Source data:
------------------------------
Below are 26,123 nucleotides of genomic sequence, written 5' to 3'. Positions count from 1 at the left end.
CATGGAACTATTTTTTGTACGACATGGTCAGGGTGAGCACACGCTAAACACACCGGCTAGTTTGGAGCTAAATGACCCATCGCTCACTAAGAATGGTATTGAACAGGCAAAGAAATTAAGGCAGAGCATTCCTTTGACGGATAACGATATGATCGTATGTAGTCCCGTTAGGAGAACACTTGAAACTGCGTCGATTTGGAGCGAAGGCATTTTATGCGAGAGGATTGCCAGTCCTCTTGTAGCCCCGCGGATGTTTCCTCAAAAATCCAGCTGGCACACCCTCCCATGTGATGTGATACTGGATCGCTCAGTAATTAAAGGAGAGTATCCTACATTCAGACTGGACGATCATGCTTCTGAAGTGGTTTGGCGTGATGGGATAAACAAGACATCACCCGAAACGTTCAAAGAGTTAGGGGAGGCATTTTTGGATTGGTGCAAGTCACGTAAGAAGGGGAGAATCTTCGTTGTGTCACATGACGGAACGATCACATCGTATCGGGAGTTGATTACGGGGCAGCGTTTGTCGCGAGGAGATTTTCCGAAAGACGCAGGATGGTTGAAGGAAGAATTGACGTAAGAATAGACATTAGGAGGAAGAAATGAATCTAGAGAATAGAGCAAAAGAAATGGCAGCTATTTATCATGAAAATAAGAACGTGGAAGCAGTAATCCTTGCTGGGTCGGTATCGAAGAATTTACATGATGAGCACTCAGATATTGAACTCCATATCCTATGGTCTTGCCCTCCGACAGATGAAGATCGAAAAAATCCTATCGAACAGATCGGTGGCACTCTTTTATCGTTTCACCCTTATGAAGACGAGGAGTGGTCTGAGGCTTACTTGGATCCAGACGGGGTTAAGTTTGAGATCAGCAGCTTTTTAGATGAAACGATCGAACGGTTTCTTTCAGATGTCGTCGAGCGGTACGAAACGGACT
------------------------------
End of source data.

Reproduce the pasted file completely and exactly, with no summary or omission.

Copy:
Below are 26,123 nucleotides of genomic sequence, written 5' to 3'. Positions count from 1 at the left end.
CATGGAACTATTTTTTGTACGACATGGTCAGGGTGAGCACACGCTAAACACACCGGCTAGTTTGGAGCTAAATGACCCATCGCTCACTAAGAATGGTATTGAACAGGCAAAGAAATTAAGGCAGAGCATTCCTTTGACGGATAACGATATGATCGTATGTAGTCCCGTTAGGAGAACACTTGAAACTGCGTCGATTTGGAGCGAAGGCATTTTATGCGAGAGGATTGCCAGTCCTCTTGTAGCCCCGCGGATGTTTCCTCAAAAATCCAGCTGGCACACCCTCCCATGTGATGTGATACTGGATCGCTCAGTAATTAAAGGAGAGTATCCTACATTCAGACTGGACGATCATGCTTCTGAAGTGGTTTGGCGTGATGGGATAAACAAGACATCACCCGAAACGTTCAAAGAGTTAGGGGAGGCATTTTTGGATTGGTGCAAGTCACGTAAGAAGGGGAGAATCTTCGTTGTGTCACATGACGGAACGATCACATCGTATCGGGAGTTGATTACGGGGCAGCGTTTGTCGCGAGGAGATTTTCCGAAAGACGCAGGATGGTTGAAGGAAGAATTGACGTAAGAATAGACATTAGGAGGAAGAAATGAATCTAGAGAATAGAGCAAAAGAAATGGCAGCTATTTATCATGAAAATAAGAACGTGGAAGCAGTAATCCTTGCTGGGTCGGTATCGAAGAATTTACATGATGAGCACTCAGATATTGAACTCCATATCCTATGGTCTTGCCCTCCGACAGATGAAGATCGAAAAAATCCTATCGAACAGATCGGTGGCACTCTTTTATCGTTTCACCCTTATGAAGACGAGGAGTGGTCTGAGGCTTACTTGGATCCAGACGGGGTTAAGTTTGAGATCAGCAGCTTTTTAGATGAAACGATCGAACGGTTTCTTTCAGATGTCGTCGAGCGGTACGAAACGGACT